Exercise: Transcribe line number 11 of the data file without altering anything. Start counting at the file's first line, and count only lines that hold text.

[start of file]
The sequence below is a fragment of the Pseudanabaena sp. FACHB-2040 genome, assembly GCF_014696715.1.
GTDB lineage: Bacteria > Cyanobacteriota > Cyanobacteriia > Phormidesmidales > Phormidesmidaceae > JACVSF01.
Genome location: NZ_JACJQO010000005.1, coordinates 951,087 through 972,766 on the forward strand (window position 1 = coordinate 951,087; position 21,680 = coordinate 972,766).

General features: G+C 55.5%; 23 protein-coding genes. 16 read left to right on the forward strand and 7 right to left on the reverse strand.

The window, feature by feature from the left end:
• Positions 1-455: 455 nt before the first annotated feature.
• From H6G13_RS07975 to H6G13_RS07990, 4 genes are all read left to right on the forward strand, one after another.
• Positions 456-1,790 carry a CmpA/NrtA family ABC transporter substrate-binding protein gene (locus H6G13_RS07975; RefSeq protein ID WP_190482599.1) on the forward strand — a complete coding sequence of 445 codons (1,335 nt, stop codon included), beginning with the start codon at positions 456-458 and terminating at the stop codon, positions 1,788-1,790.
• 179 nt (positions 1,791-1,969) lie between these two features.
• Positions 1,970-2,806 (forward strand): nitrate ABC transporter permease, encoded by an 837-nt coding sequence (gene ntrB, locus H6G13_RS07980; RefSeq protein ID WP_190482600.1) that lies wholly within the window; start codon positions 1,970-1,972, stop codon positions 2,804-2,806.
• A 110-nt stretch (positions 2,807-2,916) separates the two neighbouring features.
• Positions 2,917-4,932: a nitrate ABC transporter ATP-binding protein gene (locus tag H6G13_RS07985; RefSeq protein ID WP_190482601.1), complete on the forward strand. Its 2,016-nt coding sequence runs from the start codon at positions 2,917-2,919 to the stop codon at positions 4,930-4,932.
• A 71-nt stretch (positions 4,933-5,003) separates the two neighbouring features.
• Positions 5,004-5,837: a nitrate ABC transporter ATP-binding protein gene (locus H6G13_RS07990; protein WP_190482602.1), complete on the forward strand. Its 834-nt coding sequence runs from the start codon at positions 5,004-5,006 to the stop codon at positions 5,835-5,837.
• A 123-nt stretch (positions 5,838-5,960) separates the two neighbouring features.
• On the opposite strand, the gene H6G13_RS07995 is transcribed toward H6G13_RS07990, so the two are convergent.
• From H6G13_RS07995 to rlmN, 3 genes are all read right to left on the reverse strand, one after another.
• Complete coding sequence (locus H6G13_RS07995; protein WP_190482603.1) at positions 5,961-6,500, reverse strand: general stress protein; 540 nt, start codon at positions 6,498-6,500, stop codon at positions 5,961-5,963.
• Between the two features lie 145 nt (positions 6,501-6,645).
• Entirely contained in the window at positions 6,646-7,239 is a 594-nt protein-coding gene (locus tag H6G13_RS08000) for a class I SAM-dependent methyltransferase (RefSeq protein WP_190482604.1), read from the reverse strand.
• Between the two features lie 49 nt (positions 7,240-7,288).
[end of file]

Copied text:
• A 110-nt stretch (positions 2,807-2,916) separates the two neighbouring features.